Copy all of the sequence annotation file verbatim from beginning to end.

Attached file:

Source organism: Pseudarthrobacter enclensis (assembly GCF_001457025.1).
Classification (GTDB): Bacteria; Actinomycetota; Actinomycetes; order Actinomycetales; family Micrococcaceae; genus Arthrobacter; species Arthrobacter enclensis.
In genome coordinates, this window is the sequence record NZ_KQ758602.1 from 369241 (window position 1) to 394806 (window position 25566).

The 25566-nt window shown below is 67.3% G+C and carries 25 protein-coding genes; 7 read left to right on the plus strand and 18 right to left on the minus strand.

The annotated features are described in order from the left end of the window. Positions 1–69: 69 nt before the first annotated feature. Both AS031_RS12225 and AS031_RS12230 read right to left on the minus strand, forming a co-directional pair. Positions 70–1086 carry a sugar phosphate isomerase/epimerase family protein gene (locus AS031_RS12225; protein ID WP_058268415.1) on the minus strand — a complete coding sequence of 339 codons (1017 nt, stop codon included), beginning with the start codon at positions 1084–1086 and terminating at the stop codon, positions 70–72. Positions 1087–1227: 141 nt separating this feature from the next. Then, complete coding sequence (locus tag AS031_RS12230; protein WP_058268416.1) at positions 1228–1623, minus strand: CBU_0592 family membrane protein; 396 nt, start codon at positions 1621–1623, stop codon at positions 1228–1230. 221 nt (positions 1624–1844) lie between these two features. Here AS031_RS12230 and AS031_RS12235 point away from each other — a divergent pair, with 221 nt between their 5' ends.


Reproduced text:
Source organism: Pseudarthrobacter enclensis (assembly GCF_001457025.1).
Classification (GTDB): Bacteria; Actinomycetota; Actinomycetes; order Actinomycetales; family Micrococcaceae; genus Arthrobacter; species Arthrobacter enclensis.
In genome coordinates, this window is the sequence record NZ_KQ758602.1 from 369241 (window position 1) to 394806 (window position 25566).

The 25566-nt window shown below is 67.3% G+C and carries 25 protein-coding genes; 7 read left to right on the plus strand and 18 right to left on the minus strand.

The annotated features are described in order from the left end of the window. Positions 1–69: 69 nt before the first annotated feature. Both AS031_RS12225 and AS031_RS12230 read right to left on the minus strand, forming a co-directional pair. Positions 70–1086 carry a sugar phosphate isomerase/epimerase family protein gene (locus AS031_RS12225; protein ID WP_058268415.1) on the minus strand — a complete coding sequence of 339 codons (1017 nt, stop codon included), beginning with the start codon at positions 1084–1086 and terminating at the stop codon, positions 70–72. Positions 1087–1227: 141 nt separating this feature from the next. Then, complete coding sequence (locus tag AS031_RS12230; protein WP_058268416.1) at positions 1228–1623, minus strand: CBU_0592 family membrane protein; 396 nt, start codon at positions 1621–1623, stop codon at positions 1228–1230. 221 nt (positions 1624–1844) lie between these two features. Here AS031_RS12230 and AS031_RS12235 point away from each other — a divergent pair, with 221 nt between their 5' ends.